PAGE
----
Dr. Hoeffler made a pivotal contribution in 2000 with his scientific paper entitled “Spontaneous Cell Sorting of Fibroblasts and Keratinocytes Creates an Organotypic Human Skin Equivalent”, advancing the concept of triggering cells to migrate into correct position, rather than attempting to position them using ‘inkjet’ printing technology, or consecutive layering. We received extensive criticism at the time, but now it’s used as the platform for organ creation in some of the best research. Whenever taxpayers are asked to foot the bill for medical innovation, they justifiably expect improved treatments, but the hype exceeds the reality. The following video is one mother’s agony at the inability to help her son recover from a spinal cord injury using stem cells, representing the majority of patient experiences. Public support for science is awarded to institutions, with multi-million dollar budgets, and not the scientists, who write the grants. Expensive buildings, administrative costs, equipment and supplies leave little for anyone actually conducting experiments to improve patient care. Senior scientists write grants and network. As a consequence, large investments result in little technological innovation.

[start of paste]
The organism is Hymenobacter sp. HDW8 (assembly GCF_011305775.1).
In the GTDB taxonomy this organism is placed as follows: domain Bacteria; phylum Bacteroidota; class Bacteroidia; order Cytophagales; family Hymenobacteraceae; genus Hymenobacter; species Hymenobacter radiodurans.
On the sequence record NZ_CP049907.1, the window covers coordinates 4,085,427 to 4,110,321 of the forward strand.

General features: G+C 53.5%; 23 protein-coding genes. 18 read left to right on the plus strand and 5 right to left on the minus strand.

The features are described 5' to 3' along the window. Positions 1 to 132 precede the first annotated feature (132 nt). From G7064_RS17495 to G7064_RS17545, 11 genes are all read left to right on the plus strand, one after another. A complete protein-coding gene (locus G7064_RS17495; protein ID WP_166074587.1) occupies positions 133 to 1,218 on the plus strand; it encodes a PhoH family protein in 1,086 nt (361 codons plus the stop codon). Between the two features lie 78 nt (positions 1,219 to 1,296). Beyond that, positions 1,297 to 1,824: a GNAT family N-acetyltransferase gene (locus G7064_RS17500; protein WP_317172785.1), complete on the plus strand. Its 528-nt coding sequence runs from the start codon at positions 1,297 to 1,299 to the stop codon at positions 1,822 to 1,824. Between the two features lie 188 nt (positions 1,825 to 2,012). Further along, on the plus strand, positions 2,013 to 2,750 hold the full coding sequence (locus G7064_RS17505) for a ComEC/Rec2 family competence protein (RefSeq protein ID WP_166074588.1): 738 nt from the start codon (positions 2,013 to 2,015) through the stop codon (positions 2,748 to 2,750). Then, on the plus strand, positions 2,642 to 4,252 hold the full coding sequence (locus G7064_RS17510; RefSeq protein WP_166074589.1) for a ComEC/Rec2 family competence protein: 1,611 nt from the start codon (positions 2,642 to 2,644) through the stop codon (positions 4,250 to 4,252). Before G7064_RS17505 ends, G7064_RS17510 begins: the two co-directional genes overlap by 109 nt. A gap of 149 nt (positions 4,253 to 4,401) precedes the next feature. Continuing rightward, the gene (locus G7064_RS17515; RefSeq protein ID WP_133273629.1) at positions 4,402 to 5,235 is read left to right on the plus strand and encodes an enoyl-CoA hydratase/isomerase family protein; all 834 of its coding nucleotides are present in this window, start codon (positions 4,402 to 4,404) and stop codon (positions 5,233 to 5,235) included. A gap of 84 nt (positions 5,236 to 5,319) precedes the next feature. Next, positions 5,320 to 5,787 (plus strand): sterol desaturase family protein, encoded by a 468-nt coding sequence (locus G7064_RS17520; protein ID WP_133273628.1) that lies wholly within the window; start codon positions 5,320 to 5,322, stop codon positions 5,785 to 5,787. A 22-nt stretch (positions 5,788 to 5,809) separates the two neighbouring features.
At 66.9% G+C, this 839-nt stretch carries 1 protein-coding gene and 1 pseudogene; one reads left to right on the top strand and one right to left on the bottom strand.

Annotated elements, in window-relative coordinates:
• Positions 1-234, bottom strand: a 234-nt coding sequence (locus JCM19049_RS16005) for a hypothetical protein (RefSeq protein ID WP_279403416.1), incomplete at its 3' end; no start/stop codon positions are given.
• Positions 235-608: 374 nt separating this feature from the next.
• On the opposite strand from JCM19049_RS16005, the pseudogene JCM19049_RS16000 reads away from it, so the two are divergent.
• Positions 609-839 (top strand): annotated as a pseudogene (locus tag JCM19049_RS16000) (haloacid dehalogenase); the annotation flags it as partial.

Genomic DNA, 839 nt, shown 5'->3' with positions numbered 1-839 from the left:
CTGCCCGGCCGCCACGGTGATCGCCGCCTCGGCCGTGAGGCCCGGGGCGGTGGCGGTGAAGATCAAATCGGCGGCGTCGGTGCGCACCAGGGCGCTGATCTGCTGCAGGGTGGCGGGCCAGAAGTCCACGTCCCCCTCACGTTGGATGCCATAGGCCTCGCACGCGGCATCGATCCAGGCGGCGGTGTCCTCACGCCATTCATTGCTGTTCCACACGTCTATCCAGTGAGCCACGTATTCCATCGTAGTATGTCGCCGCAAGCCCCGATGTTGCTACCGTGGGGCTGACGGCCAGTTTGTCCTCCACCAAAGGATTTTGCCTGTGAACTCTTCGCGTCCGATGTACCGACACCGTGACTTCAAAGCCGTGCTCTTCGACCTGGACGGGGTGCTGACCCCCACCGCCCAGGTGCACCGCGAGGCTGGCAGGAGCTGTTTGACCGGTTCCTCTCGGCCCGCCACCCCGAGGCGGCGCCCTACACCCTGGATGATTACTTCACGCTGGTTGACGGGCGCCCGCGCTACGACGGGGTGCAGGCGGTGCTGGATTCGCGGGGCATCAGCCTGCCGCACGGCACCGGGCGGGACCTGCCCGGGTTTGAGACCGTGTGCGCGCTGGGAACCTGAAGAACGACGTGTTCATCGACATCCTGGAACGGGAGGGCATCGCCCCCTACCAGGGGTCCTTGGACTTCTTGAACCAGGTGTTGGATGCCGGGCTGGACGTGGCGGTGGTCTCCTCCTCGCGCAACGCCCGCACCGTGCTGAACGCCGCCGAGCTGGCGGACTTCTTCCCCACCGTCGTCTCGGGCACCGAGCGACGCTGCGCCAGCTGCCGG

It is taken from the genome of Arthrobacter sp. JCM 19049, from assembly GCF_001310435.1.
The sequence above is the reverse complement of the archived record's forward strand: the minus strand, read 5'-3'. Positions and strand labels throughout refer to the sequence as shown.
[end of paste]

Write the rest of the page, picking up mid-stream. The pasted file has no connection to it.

HOF follows these guidelines to advance our stem cell program in ways better suited for providing useful patient care:

1. Skin is the first target organ of choice because it is superficial therefore cells can easily be added and taken away.

2. Only minimal regulations should apply to skin grafting with stem cells.

3. Success should be determined by the accuracy of microarchitecture, not just expensive analysis.

4. Patient success with one organ should fast-track applications in other organs by the same institution.

5. Intellectual property from public funding must be owned by the public, while company IP paid for by investors is kept private.